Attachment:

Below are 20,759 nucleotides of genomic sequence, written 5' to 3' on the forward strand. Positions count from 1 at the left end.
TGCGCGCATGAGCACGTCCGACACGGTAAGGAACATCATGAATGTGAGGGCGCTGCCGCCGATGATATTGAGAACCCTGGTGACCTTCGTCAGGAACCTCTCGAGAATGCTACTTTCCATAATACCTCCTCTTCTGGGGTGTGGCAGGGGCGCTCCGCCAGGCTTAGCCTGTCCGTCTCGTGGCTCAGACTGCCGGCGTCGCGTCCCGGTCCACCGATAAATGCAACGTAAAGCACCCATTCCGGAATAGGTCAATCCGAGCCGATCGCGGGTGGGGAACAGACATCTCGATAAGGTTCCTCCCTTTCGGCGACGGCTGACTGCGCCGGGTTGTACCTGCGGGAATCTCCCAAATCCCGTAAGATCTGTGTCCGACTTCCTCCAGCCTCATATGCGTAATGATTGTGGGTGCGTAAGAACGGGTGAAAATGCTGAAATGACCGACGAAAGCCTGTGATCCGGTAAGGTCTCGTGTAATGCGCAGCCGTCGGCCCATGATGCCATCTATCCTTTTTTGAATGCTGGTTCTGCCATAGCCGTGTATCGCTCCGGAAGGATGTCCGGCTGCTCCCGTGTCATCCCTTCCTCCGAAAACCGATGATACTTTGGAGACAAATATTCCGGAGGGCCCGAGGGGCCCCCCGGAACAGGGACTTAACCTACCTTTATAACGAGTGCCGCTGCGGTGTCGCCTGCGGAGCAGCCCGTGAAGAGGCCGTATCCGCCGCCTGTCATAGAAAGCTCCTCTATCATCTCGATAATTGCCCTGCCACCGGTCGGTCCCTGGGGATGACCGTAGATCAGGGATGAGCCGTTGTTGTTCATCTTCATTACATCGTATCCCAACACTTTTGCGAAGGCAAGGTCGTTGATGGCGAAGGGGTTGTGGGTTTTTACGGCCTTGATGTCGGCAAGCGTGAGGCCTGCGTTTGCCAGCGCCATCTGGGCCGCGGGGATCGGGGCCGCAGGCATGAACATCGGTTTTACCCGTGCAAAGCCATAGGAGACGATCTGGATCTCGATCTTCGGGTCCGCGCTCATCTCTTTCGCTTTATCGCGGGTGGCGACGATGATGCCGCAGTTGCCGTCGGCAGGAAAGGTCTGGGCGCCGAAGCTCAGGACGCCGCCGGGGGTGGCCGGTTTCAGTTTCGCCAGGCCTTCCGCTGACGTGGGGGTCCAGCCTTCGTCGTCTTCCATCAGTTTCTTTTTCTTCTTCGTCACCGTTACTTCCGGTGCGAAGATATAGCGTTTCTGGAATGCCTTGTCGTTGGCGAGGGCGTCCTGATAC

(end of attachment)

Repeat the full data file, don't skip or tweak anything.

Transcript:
Below are 20,759 nucleotides of genomic sequence, written 5' to 3' on the forward strand. Positions count from 1 at the left end.
TGCGCGCATGAGCACGTCCGACACGGTAAGGAACATCATGAATGTGAGGGCGCTGCCGCCGATGATATTGAGAACCCTGGTGACCTTCGTCAGGAACCTCTCGAGAATGCTACTTTCCATAATACCTCCTCTTCTGGGGTGTGGCAGGGGCGCTCCGCCAGGCTTAGCCTGTCCGTCTCGTGGCTCAGACTGCCGGCGTCGCGTCCCGGTCCACCGATAAATGCAACGTAAAGCACCCATTCCGGAATAGGTCAATCCGAGCCGATCGCGGGTGGGGAACAGACATCTCGATAAGGTTCCTCCCTTTCGGCGACGGCTGACTGCGCCGGGTTGTACCTGCGGGAATCTCCCAAATCCCGTAAGATCTGTGTCCGACTTCCTCCAGCCTCATATGCGTAATGATTGTGGGTGCGTAAGAACGGGTGAAAATGCTGAAATGACCGACGAAAGCCTGTGATCCGGTAAGGTCTCGTGTAATGCGCAGCCGTCGGCCCATGATGCCATCTATCCTTTTTTGAATGCTGGTTCTGCCATAGCCGTGTATCGCTCCGGAAGGATGTCCGGCTGCTCCCGTGTCATCCCTTCCTCCGAAAACCGATGATACTTTGGAGACAAATATTCCGGAGGGCCCGAGGGGCCCCCCGGAACAGGGACTTAACCTACCTTTATAACGAGTGCCGCTGCGGTGTCGCCTGCGGAGCAGCCCGTGAAGAGGCCGTATCCGCCGCCTGTCATAGAAAGCTCCTCTATCATCTCGATAATTGCCCTGCCACCGGTCGGTCCCTGGGGATGACCGTAGATCAGGGATGAGCCGTTGTTGTTCATCTTCATTACATCGTATCCCAACACTTTTGCGAAGGCAAGGTCGTTGATGGCGAAGGGGTTGTGGGTTTTTACGGCCTTGATGTCGGCAAGCGTGAGGCCTGCGTTTGCCAGCGCCATCTGGGCCGCGGGGATCGGGGCCGCAGGCATGAACATCGGTTTTACCCGTGCAAAGCCATAGGAGACGATCTGGATCTCGATCTTCGGGTCCGCGCTCATCTCTTTCGCTTTATCGCGGGTGGCGACGATGATGCCGCAGTTGCCGTCGGCAGGAAAGGTCTGGGCGCCGAAGCTCAGGACGCCGCCGGGGGTGGCCGGTTTCAGTTTCGCCAGGCCTTCCGCTGACGTGGGGGTCCAGCCTTCGTCGTCTTCCATCAGTTTCTTTTTCTTCTTCGTCACCGTTACTTCCGGTGCGAAGATATAGCGTTTCTGGAATGCCTTGTCGTTGGCGAGGGCGTCCTGATAC